We should bear in mind that these organizations are not- for- profit, the trustees and governing body are not supposed to benefit from the income.
As I have said, people don’t need to entertain any fear, if you are running your organization in line with the law, and your own constitution registered with the CAC, you don’t have to entertain any fear. But, those that are committing infractions, there is no hiding place for them.
What about their resources, what about CAC taking over the money of churches if they commit infractions?
It’s not permanent; the members will decide to appoint new people. CAC can prosecute if you embezzle the money belonging to the trust or to the church or mosque, then you can be prosecuted. The law is clear, this money is not meant for you.
And if you are removed, interim management is appointed and when they investigate and confirm the allegation, what will the person still be doing with the association? The members can now elect new people in their place, not CAC. CAC will only appoint interim management.
The issue I want you to note is that these provisions are not peculiar to us, go and read the Charities ACT in the UK. Our provisions are not as for reaching as what they have in the Charities Act. So, we are not taking over any church or any mosque. Anybody that operates within the confines of the law, need not fear anything, but those that run these organizations as their personal estate, and you don’t distinguish between the organization’s property and their personal property, then that era is over.
On BRIFA, this argument is mischievous because, under the CAMA, we have NACCIMA, even NBA, manufacturer association is also registered with CAC, so what is wrong with BRIFA?, These are professionals. To be a member of BRIFA, you are either a lawyer or a chartered accountant. The law has given CAC the option to audit other professionals, a lawyer or an accountant can come directly and get accredited even when he is not a member of BRIFA. These are just mischief-makers.
Garba Abubakar, Registrar General of Nigeria’s Corporate Affairs Commission (CAC), in this interview with John Osadolor and Harrison Edeh, speaks on the controversial Companies and Allied Matters Act (CAMA) 2020. He gives a blow-by-blow explanation of the various sections of the Act and what makes it different from the CAMA 1990. Talk to us through some of the new developments in the new CAMA at it replaces the one of 1990. As you may be aware, on the 24th of July, 2020, Mr President assented to the new Companies and Allied Matters Act (CAMA) bill which repealed and replaced the CAMA Act 1990. The new law will soon be gazetted and it’s supposed to take effect immediately after it is gazetted. There are major developments in the new law that will change the face of our company’s regulation and supervision framework. Let me start with the major areas of differences between the new CAMA and the repealed Act. The new law has 870 sections as against 612 sections in the former law. This means we have 258 new sections. Of this difference, 167 sections are completely new, while 91 were modifications of some of the provisions of the repealed law. And unlike the repealed law that was divided into four parts, the new law is divided into seven parts. Under the old law, the law provided for only three legal entity types; companies, business names and incorporated trustees. We now have two new legal entity types that have been added; we have limited partnerships and limited liability partnerships. These are new legal arrangements that were alien to our law before, but they have now been introduced and they are consistent with what obtains globally. My approach will be to discuss the different sections. I’ll highlight some of the major changes as it relates to companies. I will start from the administrative part of the law and even the composition of the commission. We have additional board members that have been introduced; we now have the federal ministry of finance as a member of the board, the Institute of Chartered Secretaries and Administrators of Nigeria (ICSAN) will also be on the board and the National Association of Small Scale Enterprises. This will bring the membership of the board to about nine (9). Then, other issues related to companies. So many changes have been introduced in line with the ease of doing business initiatives of the government and to strengthen the legal framework and provide for greater disclosure by registered entities. On the ease of doing business, some of the major changes that I will highlight relate to capacity to form a company and access to registration services. Under the former law, to register a company, you’ll require a legal practitioner to depose your declaration that the requirements of the law have been complied with before that company can be registered. Although, over the years, the commission had tried to introduce regulatory measures to reduce the impact of the provision, particularly on sma...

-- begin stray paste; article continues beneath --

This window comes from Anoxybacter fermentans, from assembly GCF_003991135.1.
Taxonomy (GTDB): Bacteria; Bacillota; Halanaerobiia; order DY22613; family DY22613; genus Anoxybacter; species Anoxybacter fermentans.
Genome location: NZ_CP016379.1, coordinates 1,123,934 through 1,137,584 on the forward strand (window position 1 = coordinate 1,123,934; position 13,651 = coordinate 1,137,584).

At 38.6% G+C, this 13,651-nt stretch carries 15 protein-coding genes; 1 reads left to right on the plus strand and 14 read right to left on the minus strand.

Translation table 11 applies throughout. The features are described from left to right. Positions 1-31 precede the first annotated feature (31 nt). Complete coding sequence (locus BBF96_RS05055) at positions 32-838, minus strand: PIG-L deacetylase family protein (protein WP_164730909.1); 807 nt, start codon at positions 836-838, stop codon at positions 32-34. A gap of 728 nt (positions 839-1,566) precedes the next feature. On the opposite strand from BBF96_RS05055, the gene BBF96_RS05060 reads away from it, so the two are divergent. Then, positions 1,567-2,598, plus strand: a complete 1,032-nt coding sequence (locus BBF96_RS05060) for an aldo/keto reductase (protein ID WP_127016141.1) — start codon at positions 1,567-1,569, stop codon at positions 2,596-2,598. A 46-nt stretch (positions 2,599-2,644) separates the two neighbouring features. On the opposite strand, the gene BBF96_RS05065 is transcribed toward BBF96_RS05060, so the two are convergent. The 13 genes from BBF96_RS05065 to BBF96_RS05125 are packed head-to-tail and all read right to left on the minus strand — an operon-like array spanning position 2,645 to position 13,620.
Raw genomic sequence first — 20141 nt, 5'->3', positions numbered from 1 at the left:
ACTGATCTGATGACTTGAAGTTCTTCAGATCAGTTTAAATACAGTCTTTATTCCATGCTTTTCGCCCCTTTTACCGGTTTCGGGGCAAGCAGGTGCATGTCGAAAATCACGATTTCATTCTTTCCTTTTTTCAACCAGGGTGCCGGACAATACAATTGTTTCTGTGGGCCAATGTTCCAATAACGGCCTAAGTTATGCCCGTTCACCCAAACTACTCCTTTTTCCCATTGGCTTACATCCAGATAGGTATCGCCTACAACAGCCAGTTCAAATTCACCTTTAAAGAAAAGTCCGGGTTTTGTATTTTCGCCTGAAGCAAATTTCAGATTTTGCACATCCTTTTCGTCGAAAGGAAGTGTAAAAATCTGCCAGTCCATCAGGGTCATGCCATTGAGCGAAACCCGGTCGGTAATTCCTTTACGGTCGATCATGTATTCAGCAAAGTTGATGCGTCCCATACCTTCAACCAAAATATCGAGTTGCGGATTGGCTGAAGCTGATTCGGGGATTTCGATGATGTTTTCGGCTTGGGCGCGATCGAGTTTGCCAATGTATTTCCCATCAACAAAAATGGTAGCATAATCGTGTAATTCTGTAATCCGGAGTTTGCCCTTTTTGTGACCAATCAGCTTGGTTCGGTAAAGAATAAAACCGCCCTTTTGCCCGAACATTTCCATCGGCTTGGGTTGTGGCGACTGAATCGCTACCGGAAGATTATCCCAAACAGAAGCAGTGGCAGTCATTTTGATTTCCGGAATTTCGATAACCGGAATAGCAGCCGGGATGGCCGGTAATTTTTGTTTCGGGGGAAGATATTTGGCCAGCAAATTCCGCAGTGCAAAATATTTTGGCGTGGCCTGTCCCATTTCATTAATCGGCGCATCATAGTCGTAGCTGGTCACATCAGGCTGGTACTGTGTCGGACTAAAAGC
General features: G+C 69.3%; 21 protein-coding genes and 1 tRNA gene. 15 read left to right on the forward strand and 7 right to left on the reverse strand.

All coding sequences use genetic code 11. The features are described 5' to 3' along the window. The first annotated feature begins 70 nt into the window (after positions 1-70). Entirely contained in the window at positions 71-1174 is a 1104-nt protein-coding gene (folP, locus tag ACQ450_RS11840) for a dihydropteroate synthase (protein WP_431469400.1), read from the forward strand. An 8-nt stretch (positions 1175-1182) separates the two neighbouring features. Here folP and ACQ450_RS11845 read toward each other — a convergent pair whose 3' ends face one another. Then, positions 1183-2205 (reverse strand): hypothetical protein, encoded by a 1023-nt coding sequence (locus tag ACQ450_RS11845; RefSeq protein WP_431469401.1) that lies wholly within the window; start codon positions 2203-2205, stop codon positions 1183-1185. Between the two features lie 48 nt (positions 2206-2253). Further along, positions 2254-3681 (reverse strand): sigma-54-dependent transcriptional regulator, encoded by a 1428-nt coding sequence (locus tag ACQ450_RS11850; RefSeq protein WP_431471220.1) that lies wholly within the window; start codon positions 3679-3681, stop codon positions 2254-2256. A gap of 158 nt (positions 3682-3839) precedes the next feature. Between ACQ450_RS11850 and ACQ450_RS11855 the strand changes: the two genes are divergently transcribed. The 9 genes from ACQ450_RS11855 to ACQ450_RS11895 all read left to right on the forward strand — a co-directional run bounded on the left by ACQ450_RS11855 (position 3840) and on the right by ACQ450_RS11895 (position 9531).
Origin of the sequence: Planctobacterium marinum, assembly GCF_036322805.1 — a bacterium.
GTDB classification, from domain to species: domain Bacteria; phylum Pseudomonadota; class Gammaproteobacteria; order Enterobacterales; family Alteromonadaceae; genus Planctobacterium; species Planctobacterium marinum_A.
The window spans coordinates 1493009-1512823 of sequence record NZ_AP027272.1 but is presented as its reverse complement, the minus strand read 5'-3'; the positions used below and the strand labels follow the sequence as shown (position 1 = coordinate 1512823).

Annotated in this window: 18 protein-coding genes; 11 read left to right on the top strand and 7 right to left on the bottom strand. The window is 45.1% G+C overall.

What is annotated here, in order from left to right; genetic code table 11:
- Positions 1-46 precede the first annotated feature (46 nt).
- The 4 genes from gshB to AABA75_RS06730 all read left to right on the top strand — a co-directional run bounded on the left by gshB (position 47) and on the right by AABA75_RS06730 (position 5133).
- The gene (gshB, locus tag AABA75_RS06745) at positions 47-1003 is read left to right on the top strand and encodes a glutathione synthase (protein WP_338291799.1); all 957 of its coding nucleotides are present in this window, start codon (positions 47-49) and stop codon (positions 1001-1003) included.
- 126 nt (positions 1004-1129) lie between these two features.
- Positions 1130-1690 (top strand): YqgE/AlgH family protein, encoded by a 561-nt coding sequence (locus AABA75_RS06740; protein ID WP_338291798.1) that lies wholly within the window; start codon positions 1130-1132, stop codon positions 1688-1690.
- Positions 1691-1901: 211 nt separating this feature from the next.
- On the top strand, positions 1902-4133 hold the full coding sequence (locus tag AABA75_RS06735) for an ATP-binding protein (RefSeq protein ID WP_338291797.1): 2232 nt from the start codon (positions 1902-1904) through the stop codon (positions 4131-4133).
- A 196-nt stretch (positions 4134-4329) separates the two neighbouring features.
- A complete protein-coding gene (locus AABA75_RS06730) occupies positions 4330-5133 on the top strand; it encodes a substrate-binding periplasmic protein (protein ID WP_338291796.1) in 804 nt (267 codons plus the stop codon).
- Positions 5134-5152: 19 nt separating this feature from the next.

Garba Abubakar, Registrar General of Nigeria’s Corporate Affairs Commission (CAC), in this interview with John Osadolor and Harrison Edeh, speaks on the controversial Companies and Allied Matters Act (CAMA) 2020. He gives a blow-by-blow explanation of the various sections of the Act and what makes it different from the CAMA 1990. Talk to us through some of the new developments in the new CAMA at it replaces the one of 1990. As you may be aware, on the 24th of July, 2020, Mr President assented to the new Companies and Allied Matters Act (CAMA) bill which repealed and replaced the CAMA ...
Garba Abubakar, Registrar General of Nigeria’s Corporate Affairs Commission (CAC), in this interview with John Osadolor and Harrison Edeh, speaks on the controversial Companies and Allied Matters Act (CAMA) 2020. He gives a blow-by-blow explanation of the various sections of the Act and what makes it different from the CAMA 1990. Talk to us through some of the new developments in the new C...